08 June 2021

Hair receiver, ratts, ratting, and Victorian hair art

I saw a group of these in a local auction and had to look up some information:
Although rare today, the hair receiver was a common fixture on the dressing tables of women from Victorian times to the early decades of the 20th century. Its purpose was to save hair culled from the hairbrush and comb, which were used vigorously on a daily basis. The hair could then be stuffed into pincushions or pillows. Since hair was not washed as often as it is today, oils were frequently used to add scent and shine to hair. The residual oil made the hair an ideal stuffing for pincushions because it lubricated the pins, making it easier for them to pierce material. Small pillows could be stuffed with hair, which was less prickly than pinfeathers.

But possibly most important, hair receivers made the creation of ratts possible. A ratt (sometimes spelled rat) is a small ball of hair that was inserted into a hairstyle to add volume and fullness. The ratt was made by stuffing a sheer hairnet until it was about the size of a potato and then sewing it shut.
The word "ratt" as a Victorian term for a hairdo enhancer is interesting because decades ago I remember girls "ratting" their hair with combs to give the hairdo greater size; IIRC it was a back-and-forth motion, but no hair extensions or padding was involved.  I presume the words are distantly related in terms of etymology.

Image credit.

Reposted from 2017 to add a link about Victorian hair art (three examples shown):

"Flesh rots to bone, taking our faces and figures with it. But clip a lock of hair, and it will keep its color for decades, even centuries. Thus, art crafted from hair—a 19th-century tradition in which tresses were braided into jewelry, looped to resemble flower petals, even ground up for use in pigments—remains frozen in time.

Hair art has its roots in the 17th and 18th century, when high infant mortality rates meant that “death was everywhere,” writes Karen Bachmann in an essay for the recent book Death: A Graveside Companion. “The keeping and saving of hair for future use in jewelry or other commemorative craft (such as wreaths) was common.” But it wasn’t until the Victorian era that “the ‘cult of the dead’ became almost a mania in Britain.”

Rarely does the name of the artist survive. It’s believed that most works of hair art were made by women; books on ladies’ “fancywork” provided instructions alongside other Victorian parlor crafts like needlework or wax flowers. One technique, known as palette work, required hair to be laid flat and woven into a pattern, then cut with stencils into shapes. Table work, on the other hand, called for hair to be plaited into jewelry or heirlooms. An 1867 edition of a hair art guide by Mark Campbell affirms: “Persons wishing to preserve and weave into lasting mementos, the hair of a deceased father, mother, sister, brother, or child, can also enjoy the inexpressible advantage and satisfaction of knowing that the material of their own handiwork is the actual hair of the ‘loved and gone.’”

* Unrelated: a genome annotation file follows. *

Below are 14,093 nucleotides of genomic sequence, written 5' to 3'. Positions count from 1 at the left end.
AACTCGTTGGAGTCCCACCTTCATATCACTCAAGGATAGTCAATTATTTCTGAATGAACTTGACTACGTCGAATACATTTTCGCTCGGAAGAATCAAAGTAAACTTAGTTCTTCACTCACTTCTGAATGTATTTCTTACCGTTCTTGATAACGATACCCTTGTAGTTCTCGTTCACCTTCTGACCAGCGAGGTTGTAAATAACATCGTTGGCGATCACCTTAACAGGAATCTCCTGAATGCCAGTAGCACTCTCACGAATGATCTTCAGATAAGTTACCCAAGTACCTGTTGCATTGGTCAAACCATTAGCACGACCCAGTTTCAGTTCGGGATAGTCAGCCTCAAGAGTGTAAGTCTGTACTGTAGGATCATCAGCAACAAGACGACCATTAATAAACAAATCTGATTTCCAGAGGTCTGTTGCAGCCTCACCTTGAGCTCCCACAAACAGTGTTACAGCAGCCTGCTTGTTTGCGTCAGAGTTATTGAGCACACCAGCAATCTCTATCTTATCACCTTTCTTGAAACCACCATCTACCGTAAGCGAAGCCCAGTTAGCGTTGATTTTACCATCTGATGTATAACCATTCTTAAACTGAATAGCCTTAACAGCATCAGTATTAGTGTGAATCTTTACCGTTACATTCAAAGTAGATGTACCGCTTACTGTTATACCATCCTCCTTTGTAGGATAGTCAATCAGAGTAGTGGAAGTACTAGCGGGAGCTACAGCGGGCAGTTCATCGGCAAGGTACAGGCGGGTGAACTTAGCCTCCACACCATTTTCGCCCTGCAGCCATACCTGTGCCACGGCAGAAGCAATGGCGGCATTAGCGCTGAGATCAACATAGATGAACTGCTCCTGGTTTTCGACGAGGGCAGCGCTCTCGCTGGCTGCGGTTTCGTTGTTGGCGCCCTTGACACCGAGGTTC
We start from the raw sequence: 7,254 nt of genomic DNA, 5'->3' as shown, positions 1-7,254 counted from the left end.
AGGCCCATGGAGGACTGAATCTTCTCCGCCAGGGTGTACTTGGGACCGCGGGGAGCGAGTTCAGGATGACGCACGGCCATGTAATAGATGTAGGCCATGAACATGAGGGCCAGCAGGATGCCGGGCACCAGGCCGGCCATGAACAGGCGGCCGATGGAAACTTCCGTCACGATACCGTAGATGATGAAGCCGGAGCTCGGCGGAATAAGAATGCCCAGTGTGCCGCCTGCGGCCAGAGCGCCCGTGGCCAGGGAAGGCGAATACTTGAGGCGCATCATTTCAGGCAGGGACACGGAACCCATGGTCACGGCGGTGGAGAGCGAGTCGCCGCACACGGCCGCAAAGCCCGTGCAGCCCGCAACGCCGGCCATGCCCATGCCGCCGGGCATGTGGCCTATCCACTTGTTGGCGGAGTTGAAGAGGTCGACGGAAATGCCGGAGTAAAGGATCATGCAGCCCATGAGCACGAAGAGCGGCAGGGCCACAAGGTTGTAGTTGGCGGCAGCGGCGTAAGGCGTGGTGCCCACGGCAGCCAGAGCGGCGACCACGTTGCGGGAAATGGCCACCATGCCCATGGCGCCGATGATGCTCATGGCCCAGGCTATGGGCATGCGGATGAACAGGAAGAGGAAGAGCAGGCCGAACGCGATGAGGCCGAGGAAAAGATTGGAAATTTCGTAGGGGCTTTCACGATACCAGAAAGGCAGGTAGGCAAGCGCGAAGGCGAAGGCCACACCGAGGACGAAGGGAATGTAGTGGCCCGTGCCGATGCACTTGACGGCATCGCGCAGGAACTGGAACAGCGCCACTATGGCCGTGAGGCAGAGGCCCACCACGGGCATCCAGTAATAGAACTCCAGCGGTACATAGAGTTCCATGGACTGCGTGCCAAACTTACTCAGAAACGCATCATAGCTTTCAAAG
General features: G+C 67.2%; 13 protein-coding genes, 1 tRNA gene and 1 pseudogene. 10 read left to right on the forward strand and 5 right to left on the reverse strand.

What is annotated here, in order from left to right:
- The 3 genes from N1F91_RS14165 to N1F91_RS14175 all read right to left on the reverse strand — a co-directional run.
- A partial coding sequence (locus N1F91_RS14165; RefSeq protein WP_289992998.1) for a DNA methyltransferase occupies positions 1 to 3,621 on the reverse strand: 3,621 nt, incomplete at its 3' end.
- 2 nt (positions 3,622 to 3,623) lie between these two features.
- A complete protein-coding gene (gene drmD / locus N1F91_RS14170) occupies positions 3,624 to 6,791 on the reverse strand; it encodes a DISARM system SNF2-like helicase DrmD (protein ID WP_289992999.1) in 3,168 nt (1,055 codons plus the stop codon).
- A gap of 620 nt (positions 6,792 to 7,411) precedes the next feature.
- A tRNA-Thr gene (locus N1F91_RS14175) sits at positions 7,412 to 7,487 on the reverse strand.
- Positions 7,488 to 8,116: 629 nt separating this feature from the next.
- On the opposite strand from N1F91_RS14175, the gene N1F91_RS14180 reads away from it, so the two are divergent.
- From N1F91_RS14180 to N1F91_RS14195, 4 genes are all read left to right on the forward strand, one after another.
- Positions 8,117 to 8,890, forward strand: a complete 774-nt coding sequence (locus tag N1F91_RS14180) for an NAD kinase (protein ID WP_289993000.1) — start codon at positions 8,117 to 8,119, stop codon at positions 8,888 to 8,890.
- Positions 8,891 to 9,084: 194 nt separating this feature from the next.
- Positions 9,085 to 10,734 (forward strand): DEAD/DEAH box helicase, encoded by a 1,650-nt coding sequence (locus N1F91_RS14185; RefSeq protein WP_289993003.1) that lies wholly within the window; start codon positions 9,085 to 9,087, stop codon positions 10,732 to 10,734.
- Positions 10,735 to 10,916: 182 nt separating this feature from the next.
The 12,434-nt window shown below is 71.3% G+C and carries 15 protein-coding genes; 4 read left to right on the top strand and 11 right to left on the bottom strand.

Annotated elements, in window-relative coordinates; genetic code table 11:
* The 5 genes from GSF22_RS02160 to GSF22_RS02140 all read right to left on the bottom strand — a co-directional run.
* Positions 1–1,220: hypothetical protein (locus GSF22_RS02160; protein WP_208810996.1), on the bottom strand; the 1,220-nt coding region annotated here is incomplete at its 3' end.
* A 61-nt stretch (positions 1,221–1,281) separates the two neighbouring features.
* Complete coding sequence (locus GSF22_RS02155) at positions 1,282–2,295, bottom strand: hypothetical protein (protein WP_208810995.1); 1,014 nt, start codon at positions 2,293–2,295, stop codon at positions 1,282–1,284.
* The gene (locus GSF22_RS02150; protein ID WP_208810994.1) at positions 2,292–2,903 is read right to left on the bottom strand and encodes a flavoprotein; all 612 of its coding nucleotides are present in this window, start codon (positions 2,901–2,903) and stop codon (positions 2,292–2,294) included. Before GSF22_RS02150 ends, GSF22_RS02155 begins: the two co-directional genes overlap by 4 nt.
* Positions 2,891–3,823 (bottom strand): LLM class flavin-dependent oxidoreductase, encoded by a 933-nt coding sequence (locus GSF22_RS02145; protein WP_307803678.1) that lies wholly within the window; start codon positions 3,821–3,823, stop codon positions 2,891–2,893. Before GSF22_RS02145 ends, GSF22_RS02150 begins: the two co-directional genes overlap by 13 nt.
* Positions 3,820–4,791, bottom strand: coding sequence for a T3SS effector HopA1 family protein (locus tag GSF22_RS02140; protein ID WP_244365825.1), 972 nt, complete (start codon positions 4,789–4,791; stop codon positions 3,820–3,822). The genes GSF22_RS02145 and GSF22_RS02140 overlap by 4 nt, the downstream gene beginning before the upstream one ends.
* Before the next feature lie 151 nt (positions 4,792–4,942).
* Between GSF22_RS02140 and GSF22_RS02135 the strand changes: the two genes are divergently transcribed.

More at the Artsy link, which is quite interesting.

A recent article in Vogue highlights the work of a modern hair artist.
"She arranges her hair one by one, gluing each strand onto delicate Japanese tissue paper before the compositions are framed in lockets or miniatures..."


  1. ratting was done with special combs with a long tapered handle that looked like a rat tail. also required hair spray, to keep that hair in place. of course, there was the associated old wives tale that ratting your hair would cause it fall out.


  2. My mom wore her hair in a bun around a rat back in rural Texas in the 1950s. I can send you a picture if you like.

  3. In 1950, I had a friend whose mother fixed her hair by coiling it around a rat--a cylindrical thing--I don't know if it was made out of hair, but I doubt it. It looked very uncomfortable to me.

  4. Of all the sites I visit, you never fail to entertain, educate, and delight me. Thank you.

  5. You can buy equivalents in the hair notions aisle still; look at BumpIts or plastic/foam hair donuts.

  6. I had my hair put into a bouffant once. The hair stylist took a lock of hair on the top of my head, held it straight up and then combed down to snarl the hair. He did that all over the top of my head until he had enough of a base to wrap the rest of my hair around.

    He warned me (and was correct) that it would take me several hours and a lot of detangler to undo that rat's nest. Ugh! Why did women do that to themselves?


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